Episode 171 of the #FridayNightHangout is going to be a hopping time as we crack open a bunch of Lagunitas Brewing goodness.

Lagunitas

For the uninitiated Lagunitas is pronounced LAH GOO KNEE TUSS

Hops Take Center Stage

Known for their hoppy beers, Lagunitas first opened its doors back in 1993 and has since grown into one of the largest craft breweries in the US.

Lagunitas IPA

IPA-Tap-Sticker_smallTheir Lagunitas IPA is the quintessential west coast style IPA with its grapefruit hoppy signature. Add in beers like Hop Stoopid and the world class Lagunitas Sucks and it’s easy to see why Lagunitas has a reputation for hoppy beers.

Mistakes Lead To Greatness

Some of Lagunitas most beloved beers were born out of mistakes in either the brewing process or scheduling.

Brown-Shugga-Tap-Sticker-smallBrown Shugga’ Was a failed attempt at their Olde GrarlyWine. Brewed with loads of actual brown sugar this is a big sweet malty craft beer with a generous amount of hops to perfectly balance it our.  Our own Gil Melo’s favorite.

When last we celebrated Lagunitas on our Friday Night Hangout it took a whole 37 seconds into our show before some Brown Shugga’ was on display.

Sucks-Tap-Sticker_smallLagunitas Sucks Brown Shugga’ Substitute Ale came about after a scheduling mishap caused them to miss brewing that year’s batch of Brown Shugga’. This is a big tropical beast of a beer.  Loaded with barley, rye, wheat and malt, and dry hopped to perfection, Lagunitas Sucks is full of tropical fruits and resin on the nose and the taste buds. And we love those 32oz. bottles!

USA-Tap-Sticker_smallUndercover Investigation Shut-Down Ale is craft beer commemorating that time back in 2005 when they were shut down for 20 days for some extracurricular activities.  This is a malty sweet beer with an earthy and citrusy hoppiness to balance it out.

For the story behind this:

Overall there’s a lot to explore when it comes to Lagunitas. They are one of the best and most consistent breweries out there. Whenever we see a new Lagunitas craft beer hit the market it is very quickly in our fridges soon to be opened and savored. Is it Friday Night yet?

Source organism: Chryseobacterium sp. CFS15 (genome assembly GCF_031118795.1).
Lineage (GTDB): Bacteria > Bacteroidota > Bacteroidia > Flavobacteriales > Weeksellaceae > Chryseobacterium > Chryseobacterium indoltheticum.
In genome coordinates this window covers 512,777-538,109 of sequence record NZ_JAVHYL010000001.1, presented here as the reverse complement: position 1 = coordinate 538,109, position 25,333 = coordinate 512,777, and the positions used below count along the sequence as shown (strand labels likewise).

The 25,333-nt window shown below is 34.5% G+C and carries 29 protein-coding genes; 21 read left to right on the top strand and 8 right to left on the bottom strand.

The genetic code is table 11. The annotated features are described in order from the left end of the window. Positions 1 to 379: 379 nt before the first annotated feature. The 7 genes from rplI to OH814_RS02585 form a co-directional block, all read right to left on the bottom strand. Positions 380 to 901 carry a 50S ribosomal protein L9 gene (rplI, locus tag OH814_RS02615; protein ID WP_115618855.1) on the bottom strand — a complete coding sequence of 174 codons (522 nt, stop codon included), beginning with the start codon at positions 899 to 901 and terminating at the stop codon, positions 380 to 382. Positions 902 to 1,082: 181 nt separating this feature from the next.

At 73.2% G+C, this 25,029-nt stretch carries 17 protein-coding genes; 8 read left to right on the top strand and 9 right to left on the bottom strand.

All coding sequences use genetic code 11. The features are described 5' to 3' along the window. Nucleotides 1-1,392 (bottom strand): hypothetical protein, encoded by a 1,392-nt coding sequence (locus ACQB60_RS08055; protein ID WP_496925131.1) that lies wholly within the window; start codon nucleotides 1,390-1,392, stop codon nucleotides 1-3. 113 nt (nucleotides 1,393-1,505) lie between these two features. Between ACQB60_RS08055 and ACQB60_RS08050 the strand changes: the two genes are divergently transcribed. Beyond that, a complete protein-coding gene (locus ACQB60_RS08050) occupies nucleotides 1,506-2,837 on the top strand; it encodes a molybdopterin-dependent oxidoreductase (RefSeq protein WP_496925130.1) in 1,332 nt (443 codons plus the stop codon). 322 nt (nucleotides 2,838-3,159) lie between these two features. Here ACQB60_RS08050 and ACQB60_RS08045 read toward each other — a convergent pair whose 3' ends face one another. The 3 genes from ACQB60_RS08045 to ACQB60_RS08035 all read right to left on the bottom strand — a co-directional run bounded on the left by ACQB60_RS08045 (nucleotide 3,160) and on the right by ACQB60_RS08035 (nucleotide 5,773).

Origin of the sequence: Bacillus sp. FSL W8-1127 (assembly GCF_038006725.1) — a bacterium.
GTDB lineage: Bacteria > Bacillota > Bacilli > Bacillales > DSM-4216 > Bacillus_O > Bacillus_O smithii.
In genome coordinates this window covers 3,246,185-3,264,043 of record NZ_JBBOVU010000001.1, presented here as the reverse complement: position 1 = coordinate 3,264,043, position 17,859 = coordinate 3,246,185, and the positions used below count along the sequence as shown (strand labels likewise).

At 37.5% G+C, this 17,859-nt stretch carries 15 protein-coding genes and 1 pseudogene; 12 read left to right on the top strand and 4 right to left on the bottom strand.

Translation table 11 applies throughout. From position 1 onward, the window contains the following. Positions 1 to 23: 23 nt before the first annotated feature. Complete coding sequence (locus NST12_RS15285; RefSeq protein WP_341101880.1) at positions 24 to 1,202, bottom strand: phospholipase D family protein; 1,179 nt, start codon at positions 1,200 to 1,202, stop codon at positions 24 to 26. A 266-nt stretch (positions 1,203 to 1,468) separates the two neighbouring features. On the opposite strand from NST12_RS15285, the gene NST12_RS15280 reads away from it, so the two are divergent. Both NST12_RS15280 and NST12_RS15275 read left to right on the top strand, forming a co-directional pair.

Friday Night Hangout

Join us Friday, August 14, 2015 for #FridayNightHangout Episode 171.

Share Your Thoughts

Have you explored all the amazing Lagunitas beers yet? Have you been fortunate enough to find yourself in California and stopped in and had any at their source?

Share with us your Lagunitas experiences. Drop us a comment below or head on over to our Google Plus Event Page or our YouTube Page and comment there and look for us to share your comments on air.

We love sharing our new craft beer experiences and love to hear from others.

#FNHBeer Style: LAGUNITAS BREWING


What To Watch

Friday Night Hangout Posts:
http://craftbeernation.org/blog/category/friday-night-hangout/

Friday Night Hangout YouTube Playlist

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Friday Night Hangout – #IPAday

FNH - IPAday

Friday Night Hangout – #IPAday – We’re Still Celebrating

Thursday, August 6, 2015 is #IPAday and we are in celebration mode on our #FridayNightHangout episode 170.

Back in late March through early April we explored the Ale, from Pale Ale all the way up to the big Imperial IPAs.  And now it’s looking like that was just a homework assignment, a training session for #IPAday 2015.

IPA is always a great style of craft beer to dive into and we’re super happy #IPAday is here so we can dive right back into the style.

For a breakdown of the India Pale Ale you can click the links below to our previous shows.

Friday Night Hangout

Join us Friday, August 7, 2015 for #FridayNightHangout Episode 170.

Share Your Thoughts

Are you an IPA fan?  Are you newer to craft beer and haven’t yet made the leap into hoppy gloriousness?

Share with us your IPA experiences. Drop us a comment below or head on over to our Google Plus Event Page or our YouTube Page and comment there and look for us to share your comments on air.

We love sharing our new craft beer experiences and love to hear from others.

#FNHBeer Style: #IPAday

What To Watch

Friday Night Hangout Posts:
http://craftbeernation.org/blog/category/friday-night-hangout/

Friday Night Hangout YouTube Playlist

Craft Beer Nation Ale Series

 

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Foothills Brewing on Pints and Quarts

Foothills Brewing

Foothills Brewing

Foothills Brewing | Pints and Quarts – Ep.054

Pints and Quarts Episode 054 welcomes Foothills Brewing to our show.  We have the pleasure of interviewing Jamie Bartholomaus, the President and Brewmaster at Foothills.

About Foothills Brewing

Starting in 2005 with just 800 barrels Jaimie has grown Foothills into a multimillion dollar regional brewery approaching 40,000 barrels a year.

Sexual Chocolate

Sexual Chocolate - Foothills Brewing

Sexual Chocolate – Foothills Brewing

While Foothills makes a slew of great beers they are perhaps best well known for the buzz surrounding Sexual Chocolate.  A cocoa infused Imperial Stout coming in at 9.75% ABV, this is one powerhouse craft beer.

Here’s the description from their website:

A cocoa infused Imperial Stout. Opaque black in color with a dark brown head. Big chocolate aroma with notes of espresso, blackstrap molasses, dark sweet toffee and dark fruit. Smooth dark chocolate backbone with complex notes of coffee, dark toffee and dark fruit.

As if that wasn’t enough they also seasonally brew a bourbon barrel aged version.

Foothills Beer List
http://www.foothillsbrewing.com/beer/

We’re excited to talk with Jamie to hear what Foothills has been up to.


Banner - CBN - PnQ - Foothills

 

You can also watch Pints and Quarts from the following locations: